We recently made a financial investment in our fun factor.
After 6 years with our beloved Achilles, Momentum (All Thrust, No Vector), and our 3.5 HP 4-stroke engine, we decided that Estrellita 5.10b was getting a new car. In fact, we were so keen on getting a new car and new-to-us used dive gear (more on that later) that we reserved the dinghy in Tahiti and sailed from the Tuamotus to pick up the gear, stow/install/test it, buy provisions and then return to the Tuamotus.
Of course, like all boat projects, it wasn’t that simple. The reserved 8’ dinghy was sold to someone else on accident, a new larger dinghy was offered to us at the same cost, the first dinghy was damaged on arrival and immediately replaced, the new larger dinghy needed a larger motor than we intended and ultimately we ended up with a 9 foot dinghy and a 15 HP 2-stroke Mercury. In short, it was a total gong show.
Yeegads, switching from 8 feet with an inflatable floor and 3.5 raging horses to a 9 foot with a fiberglass floor and 15 horses…we have seriously upgraded. I think that driving the new dinghy is going to be more dangerous for me than crossing oceans. It is FAST.
Strangely enough, between various discounts, the dinghy and engine were approximately the same cost as we would have paid in North America.
Why did we want a new dinghy and outboard? We have been quite happy with our little putt-putt dinghy/engine, particularly in BC, CA and Mexico. However, over the years we came to find that (*for us*):
- Our wee engine was not as reliable which meant we were more nervous about long dinghy rides to snorkel reefs in the middle of the lagoon or to snorkel passes in atolls.
- Our wee engine and inflatable floor did not plane and so long dinghy rides to snorkel reefs were more painful.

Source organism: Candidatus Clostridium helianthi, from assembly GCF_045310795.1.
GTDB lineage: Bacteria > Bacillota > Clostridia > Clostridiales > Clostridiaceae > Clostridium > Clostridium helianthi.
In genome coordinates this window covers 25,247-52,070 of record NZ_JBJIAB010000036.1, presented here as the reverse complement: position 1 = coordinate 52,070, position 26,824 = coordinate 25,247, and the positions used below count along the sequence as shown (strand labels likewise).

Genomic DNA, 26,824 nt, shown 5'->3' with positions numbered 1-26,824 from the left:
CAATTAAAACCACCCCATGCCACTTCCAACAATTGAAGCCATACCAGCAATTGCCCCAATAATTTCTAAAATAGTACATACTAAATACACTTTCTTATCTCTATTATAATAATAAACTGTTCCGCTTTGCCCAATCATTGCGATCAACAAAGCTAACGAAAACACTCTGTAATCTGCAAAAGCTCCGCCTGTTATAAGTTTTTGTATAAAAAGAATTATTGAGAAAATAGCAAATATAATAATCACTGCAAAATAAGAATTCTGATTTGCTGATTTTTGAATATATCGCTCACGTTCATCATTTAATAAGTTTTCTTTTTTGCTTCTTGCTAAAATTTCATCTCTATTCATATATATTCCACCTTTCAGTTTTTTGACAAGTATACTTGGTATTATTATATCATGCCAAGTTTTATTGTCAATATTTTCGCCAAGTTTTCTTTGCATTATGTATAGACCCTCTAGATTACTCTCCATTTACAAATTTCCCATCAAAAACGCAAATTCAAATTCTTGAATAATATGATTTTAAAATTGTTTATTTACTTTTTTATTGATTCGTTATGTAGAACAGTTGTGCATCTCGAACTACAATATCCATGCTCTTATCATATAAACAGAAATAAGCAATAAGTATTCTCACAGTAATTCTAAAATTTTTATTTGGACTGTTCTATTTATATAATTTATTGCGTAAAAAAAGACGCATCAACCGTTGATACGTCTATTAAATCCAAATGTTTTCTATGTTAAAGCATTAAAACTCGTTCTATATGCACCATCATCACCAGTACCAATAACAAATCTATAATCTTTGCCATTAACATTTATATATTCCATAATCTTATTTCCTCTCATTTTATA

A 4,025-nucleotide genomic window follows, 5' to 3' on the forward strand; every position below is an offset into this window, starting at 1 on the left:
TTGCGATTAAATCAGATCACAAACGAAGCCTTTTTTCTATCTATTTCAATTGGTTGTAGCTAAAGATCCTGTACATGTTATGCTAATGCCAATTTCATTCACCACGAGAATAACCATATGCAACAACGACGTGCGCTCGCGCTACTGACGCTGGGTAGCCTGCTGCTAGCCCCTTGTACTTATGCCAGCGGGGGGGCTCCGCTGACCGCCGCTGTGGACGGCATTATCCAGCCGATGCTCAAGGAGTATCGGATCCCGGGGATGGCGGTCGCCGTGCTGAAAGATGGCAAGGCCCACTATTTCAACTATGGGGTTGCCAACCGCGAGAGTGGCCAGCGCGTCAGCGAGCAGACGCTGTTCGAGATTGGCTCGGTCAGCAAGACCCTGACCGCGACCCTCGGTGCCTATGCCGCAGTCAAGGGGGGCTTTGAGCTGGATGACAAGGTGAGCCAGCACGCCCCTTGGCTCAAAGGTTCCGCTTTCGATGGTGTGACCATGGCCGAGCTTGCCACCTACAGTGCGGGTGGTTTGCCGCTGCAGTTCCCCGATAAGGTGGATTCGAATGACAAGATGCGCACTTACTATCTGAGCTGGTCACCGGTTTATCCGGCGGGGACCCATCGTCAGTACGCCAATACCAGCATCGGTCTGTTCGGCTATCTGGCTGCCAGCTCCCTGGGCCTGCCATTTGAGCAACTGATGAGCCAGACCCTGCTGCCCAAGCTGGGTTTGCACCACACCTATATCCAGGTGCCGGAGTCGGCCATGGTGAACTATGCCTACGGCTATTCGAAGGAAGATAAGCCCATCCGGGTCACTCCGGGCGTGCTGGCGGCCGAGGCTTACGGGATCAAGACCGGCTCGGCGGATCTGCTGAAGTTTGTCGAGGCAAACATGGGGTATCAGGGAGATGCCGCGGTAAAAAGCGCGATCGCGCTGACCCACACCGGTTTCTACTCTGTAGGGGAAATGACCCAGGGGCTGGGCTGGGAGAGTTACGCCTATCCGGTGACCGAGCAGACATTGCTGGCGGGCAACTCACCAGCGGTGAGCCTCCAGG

- Being close to the water in a shallow dinghy meant consistently wet dinghy rides…almost always, no matter the conditions. We joked about the soaking and dealt with splashing then but now that we are mostly dry on arrival we are really, really happy we made the change and wish we had made it sooner.
- We put holes in the inflatable floor. Over, and over, and over. We just aren’t very careful people really. The patches became so numerous that the inflatable floor stopped holding air for long periods of time. We had to pump the floor every day. If we hadn’t replaced the dinghy we would have needed to replace the floor.
With the new dinghy and outboard the two of us can plane with our new-to-us dive gear, get our kiting gear to the kiting spot, move large loads of water or groceries or diesel and we can zip over to happy hour quickly and stay dry. Importantly for me, we can also more safely enjoy passes and reefs in the lagoon.
Gear review: In general we are extremely impressed with the durability our old fairly basic Achilles. The pontoons were still like new after 6 years, the last several in the tropics. The webbing rotted off the pontoons but the hypalon was an excellent investment. We definitely went hypalon again. Although we had eventual problems with the inflatable floor they were expected problems with choosing that material. We can store our current fiberglass floor/inflatable pontoon dinghy behind the mast and ahead of the dodger on passage which means we keep a clean foredeck in the ocean. Our 3.5 Nissan outboard was about as reliable as you expect a small outboard to be – meaning it was a constant source of minor pains in the arse. We have been told (and hope) that the larger engines are more reliable and are thus only an occasional source of pains in the arse. We’ll see…
Our old dinghy Momentum on the front of her new home, a sistership, Nauticam – a Wauquiez Gladiateur 33.